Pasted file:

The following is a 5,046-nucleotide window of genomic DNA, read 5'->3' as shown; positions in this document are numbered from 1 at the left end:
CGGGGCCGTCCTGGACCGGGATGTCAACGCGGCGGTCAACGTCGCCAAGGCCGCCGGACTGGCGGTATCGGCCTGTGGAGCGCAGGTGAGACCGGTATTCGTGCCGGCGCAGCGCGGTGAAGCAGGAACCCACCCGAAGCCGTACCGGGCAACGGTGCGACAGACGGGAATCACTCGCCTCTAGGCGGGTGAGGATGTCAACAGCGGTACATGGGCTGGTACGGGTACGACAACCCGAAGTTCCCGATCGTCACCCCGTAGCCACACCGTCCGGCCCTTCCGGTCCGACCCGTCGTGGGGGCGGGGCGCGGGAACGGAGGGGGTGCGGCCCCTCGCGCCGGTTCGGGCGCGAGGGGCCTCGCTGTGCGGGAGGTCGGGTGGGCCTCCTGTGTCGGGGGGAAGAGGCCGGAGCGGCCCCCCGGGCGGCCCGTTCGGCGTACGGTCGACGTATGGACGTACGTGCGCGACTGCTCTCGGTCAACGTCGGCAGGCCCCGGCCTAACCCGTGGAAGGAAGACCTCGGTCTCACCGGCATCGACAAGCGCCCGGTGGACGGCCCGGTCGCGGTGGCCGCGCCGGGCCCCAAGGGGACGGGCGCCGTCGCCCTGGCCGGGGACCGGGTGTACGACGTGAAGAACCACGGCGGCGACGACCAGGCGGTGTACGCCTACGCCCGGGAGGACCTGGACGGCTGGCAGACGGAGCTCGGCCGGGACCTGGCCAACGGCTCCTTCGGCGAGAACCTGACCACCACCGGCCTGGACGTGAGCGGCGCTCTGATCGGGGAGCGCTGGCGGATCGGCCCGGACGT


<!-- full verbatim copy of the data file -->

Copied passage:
The following is a 5,046-nucleotide window of genomic DNA, read 5'->3' as shown; positions in this document are numbered from 1 at the left end:
CGGGGCCGTCCTGGACCGGGATGTCAACGCGGCGGTCAACGTCGCCAAGGCCGCCGGACTGGCGGTATCGGCCTGTGGAGCGCAGGTGAGACCGGTATTCGTGCCGGCGCAGCGCGGTGAAGCAGGAACCCACCCGAAGCCGTACCGGGCAACGGTGCGACAGACGGGAATCACTCGCCTCTAGGCGGGTGAGGATGTCAACAGCGGTACATGGGCTGGTACGGGTACGACAACCCGAAGTTCCCGATCGTCACCCCGTAGCCACACCGTCCGGCCCTTCCGGTCCGACCCGTCGTGGGGGCGGGGCGCGGGAACGGAGGGGGTGCGGCCCCTCGCGCCGGTTCGGGCGCGAGGGGCCTCGCTGTGCGGGAGGTCGGGTGGGCCTCCTGTGTCGGGGGGAAGAGGCCGGAGCGGCCCCCCGGGCGGCCCGTTCGGCGTACGGTCGACGTATGGACGTACGTGCGCGACTGCTCTCGGTCAACGTCGGCAGGCCCCGGCCTAACCCGTGGAAGGAAGACCTCGGTCTCACCGGCATCGACAAGCGCCCGGTGGACGGCCCGGTCGCGGTGGCCGCGCCGGGCCCCAAGGGGACGGGCGCCGTCGCCCTGGCCGGGGACCGGGTGTACGACGTGAAGAACCACGGCGGCGACGACCAGGCGGTGTACGCCTACGCCCGGGAGGACCTGGACGGCTGGCAGACGGAGCTCGGCCGGGACCTGGCCAACGGCTCCTTCGGCGAGAACCTGACCACCACCGGCCTGGACGTGAGCGGCGCTCTGATCGGGGAGCGCTGGCGGATCGGCCCGGACGT